Federal judicial nominees have to make it through the U.S. Senate Judiciary Committee before they are considered on the floor by the Senate. Procedural devices can pull a nominee out of committee without its say so, but that requires a supermajority to buck the Senate leadership. Such a move wouldn't necessarily receive the same support from moderate Democrats that a cloture vote on a nominee already reported out of committee to the Senate as a whole with a favorable recommendation. Also, the reduced ranks of the Republican caucus in the Senate makes it harder for Republicans to muster that kind of supermajority.
Also, Democrats are unlikely to invoke the "nuclear option" to stop a filibuster of a controversial conservative federal judge. This would be possible only with Harry Reid's consent and direction and would be a gross breach of Senate norms, something that Republicans would be willing to do, but not Democrats. Thus, even if a judge gets out of committee, it would likely take just 41 votes to stop that judge on the floor of the Senate.
The existing membership of the Senate Judiciary Committee is as follows:
Arlen Specter, Chairman, PA
Orrin G. Hatch, UT
Charles E. Grassley, IA
Jon Kyl, AZ
Mike DeWine, OH
Jeff Sessions, AL
Lindsey Graham, SC
John Cornyn, TX
Sam Brownback, KS
Tom Coburn, OK
Patrick J. Leahy, Ranking Democratic Member, VT
Edward M. Kennedy, MA
Joseph R. Biden, Jr., DE
Herbert Kohl, WI
Dianne Feinstein, CA
Russell D. Feingold, WI
Charles E. Schumer, NY
Richard J. Durbin, IL
SCOTUS Blog reports that starting in January of 2007, two new liberal Democrats will join the committee, Ben Cardin of Maryland and Sheldon Whitehouse of Rhode Island, with existing Democratic members of the committee remaining there, and Leahy becoming its chairman.
If the Republicans agree with the allocation to them of eight seats on that Committee, one present member will have to leave the Committee (unless there is no other change in membership on that side). One of their ten members in the last Congress, Sen. Mike DeWine, was defeated for reelection. The lowest member in seniority on the GOP side is Sen. Tom Coburn of Oklahoma, one of the panel's -- and the Senate's -- most conservative members.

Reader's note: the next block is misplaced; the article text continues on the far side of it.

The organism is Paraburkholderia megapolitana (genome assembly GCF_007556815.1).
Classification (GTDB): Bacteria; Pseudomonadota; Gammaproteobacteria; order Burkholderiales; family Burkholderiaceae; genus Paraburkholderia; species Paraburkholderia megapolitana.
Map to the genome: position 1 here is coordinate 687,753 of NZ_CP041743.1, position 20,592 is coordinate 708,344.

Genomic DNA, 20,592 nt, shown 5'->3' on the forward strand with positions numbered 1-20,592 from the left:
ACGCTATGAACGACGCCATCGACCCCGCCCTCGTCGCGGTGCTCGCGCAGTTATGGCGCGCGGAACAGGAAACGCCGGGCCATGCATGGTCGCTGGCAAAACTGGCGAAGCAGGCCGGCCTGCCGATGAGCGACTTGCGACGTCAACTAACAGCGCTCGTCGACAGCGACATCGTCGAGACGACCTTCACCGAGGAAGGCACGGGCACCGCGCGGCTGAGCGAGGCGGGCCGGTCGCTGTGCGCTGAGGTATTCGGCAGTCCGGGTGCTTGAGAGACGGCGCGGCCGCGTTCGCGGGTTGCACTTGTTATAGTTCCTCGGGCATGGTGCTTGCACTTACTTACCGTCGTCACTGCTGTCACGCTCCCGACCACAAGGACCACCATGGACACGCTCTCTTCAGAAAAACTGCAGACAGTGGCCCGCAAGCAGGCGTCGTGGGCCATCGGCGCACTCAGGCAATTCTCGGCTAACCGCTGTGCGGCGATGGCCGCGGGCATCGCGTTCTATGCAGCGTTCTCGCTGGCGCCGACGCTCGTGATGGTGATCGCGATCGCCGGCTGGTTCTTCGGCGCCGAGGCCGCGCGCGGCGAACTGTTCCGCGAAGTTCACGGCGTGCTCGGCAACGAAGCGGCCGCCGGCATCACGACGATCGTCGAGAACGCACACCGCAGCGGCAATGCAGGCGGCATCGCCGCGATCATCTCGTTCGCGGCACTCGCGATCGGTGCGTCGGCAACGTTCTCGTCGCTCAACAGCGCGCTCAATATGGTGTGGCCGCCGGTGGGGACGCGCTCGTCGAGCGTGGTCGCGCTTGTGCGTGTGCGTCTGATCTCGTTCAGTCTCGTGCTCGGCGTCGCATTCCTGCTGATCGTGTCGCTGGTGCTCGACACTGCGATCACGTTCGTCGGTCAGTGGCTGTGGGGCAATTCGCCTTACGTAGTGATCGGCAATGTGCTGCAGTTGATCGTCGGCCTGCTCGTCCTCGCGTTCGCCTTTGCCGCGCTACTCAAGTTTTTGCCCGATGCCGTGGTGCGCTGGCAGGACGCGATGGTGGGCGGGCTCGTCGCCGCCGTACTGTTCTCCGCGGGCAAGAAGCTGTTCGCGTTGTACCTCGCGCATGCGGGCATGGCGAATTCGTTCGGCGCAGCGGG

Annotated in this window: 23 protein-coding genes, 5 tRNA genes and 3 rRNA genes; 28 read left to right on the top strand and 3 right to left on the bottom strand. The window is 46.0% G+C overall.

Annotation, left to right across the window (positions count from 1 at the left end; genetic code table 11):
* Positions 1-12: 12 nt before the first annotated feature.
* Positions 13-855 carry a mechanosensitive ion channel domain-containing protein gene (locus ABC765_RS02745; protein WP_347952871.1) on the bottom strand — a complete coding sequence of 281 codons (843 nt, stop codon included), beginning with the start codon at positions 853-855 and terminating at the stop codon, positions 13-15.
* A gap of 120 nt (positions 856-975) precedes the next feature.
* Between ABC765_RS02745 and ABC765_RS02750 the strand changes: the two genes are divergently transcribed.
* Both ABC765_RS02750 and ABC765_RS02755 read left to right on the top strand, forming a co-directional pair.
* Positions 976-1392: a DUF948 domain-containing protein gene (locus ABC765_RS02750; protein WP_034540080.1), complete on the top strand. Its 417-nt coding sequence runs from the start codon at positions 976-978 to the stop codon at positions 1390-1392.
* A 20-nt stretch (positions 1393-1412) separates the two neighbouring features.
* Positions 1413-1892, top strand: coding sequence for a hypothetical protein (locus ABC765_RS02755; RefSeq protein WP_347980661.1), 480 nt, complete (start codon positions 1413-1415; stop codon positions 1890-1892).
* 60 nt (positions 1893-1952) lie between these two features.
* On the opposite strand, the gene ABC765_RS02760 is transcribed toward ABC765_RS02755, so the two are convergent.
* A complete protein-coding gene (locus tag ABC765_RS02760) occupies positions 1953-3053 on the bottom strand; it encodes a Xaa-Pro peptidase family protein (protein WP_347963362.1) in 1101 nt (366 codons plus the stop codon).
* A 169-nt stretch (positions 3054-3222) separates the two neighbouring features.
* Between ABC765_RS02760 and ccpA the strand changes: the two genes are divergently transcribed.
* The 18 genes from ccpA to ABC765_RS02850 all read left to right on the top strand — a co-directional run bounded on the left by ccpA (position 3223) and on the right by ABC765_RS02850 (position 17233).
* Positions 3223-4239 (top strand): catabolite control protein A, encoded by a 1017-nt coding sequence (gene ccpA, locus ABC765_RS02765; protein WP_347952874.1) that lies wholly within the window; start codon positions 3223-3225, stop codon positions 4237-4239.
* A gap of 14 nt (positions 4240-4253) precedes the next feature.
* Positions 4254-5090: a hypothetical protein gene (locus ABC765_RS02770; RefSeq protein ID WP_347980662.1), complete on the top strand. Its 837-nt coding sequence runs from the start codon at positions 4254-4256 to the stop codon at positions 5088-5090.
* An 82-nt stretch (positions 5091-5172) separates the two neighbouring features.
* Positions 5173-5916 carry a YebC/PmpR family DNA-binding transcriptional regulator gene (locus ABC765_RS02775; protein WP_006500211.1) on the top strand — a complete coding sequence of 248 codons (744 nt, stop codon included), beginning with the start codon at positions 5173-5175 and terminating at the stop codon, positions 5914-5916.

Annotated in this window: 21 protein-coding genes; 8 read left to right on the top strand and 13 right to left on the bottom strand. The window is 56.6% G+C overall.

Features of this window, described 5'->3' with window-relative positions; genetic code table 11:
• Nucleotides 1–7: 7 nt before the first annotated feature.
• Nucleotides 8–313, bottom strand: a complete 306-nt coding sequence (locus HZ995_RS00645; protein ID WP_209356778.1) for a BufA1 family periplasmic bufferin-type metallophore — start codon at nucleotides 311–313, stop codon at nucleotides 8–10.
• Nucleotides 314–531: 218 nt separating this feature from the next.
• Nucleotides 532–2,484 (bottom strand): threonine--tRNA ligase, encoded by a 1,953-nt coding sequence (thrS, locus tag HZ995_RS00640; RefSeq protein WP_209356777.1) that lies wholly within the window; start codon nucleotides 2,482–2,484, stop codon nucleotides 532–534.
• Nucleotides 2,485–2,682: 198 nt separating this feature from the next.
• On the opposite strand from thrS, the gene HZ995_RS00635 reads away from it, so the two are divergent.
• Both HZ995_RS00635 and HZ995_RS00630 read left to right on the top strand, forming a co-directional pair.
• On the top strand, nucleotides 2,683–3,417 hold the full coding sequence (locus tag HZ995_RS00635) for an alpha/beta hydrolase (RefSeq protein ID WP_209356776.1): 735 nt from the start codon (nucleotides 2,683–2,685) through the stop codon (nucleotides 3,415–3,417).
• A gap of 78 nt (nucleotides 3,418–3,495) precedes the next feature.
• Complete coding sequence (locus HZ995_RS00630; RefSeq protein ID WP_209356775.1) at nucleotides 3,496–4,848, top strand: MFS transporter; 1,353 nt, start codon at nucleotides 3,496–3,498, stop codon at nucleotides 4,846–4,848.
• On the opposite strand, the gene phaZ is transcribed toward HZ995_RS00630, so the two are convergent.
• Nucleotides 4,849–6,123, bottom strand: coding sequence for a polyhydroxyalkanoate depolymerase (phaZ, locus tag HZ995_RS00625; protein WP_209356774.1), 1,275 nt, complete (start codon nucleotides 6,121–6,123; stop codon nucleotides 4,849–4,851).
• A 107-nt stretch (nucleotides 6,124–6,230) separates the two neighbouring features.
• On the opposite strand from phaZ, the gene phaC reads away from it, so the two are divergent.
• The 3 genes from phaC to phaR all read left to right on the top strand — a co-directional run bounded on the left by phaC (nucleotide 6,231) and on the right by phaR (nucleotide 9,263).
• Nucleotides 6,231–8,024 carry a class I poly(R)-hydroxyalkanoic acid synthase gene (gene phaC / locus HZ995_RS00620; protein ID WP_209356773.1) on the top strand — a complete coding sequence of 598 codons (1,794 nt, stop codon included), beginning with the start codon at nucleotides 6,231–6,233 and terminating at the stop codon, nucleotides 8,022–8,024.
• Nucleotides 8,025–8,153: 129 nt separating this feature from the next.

Ranking minority member Arlen Specter is the most liberal Republican left in the Senate, and has publicly expressed concerns about the constitutionality of the habeas corpus provisions of the Military Commission Act of 2006, despite the fact that he voted for it (much as John Salazar from Colorado did). Incidentally, two Republican members of the Gang of 14 opposed to judicial filibusters except in "extraordinary circumstances," Mike DeWine and Lincoln Chafee, were not re-elected.
None of the Democrats on the committee are among the Senate's moderates or the Gang of 14. All current members of the Judiciary Committee, for example, voted against Justice Alito both in Committee and on the Senate floor vote on the nomination. The only Democratic Senator on the Judiciary Committee who voted against filibustering Justice Alito was Senator Kohl.
The American Conservative Union give 13 of the Senate's Democratic Senators who are incumbents more conservative lifetime rankings than the Democratic committee member whom they rank as most moderate, Senator Kohl. The eleven are the moderates I listed in a previous post at my blog, and Senator Carper from Delaware and Senator Lieberman from Connecticut are the other two.
Because of the committee's planned 10-8 membership balance, two Democrats on the committee would have to break ranks for the Republicans to prevail in a partisan vote on the committee. One would likely be Senate Kohl, while Senators Biden, Feinstein and Feingold would be the most likely further targets of such efforts. But, none of them will be easy for conservatives to persaude. Meanwhile, it seems likely that Arlen Specter may join Democrats on the committee on some partisan votes, or at least, refrain from exercising what minimal powers he has as the ranking minority member of the committee to thwart the Democrats who control the committee.
The only options left to President Bush to get controversial conservatives appointed to the judiciary in his Presidency are recess appointments, which expire when his Presidency does, and any nominees he can manage to get through the appointment process during the lame duck session (which he is currently attempting), something one would like to hope that even moderate Democrats would oppose, although that is no sure thing. Still, Chafee's decision to put a hold on Mr. Bolton's nomination to be U.S. Ambassador to the United Nations, where he is currently serving as a recess appointee, at least sends a signal that this kind of gamesmanship will not prevail in the Senate.
Cross Posted at Daily Kos.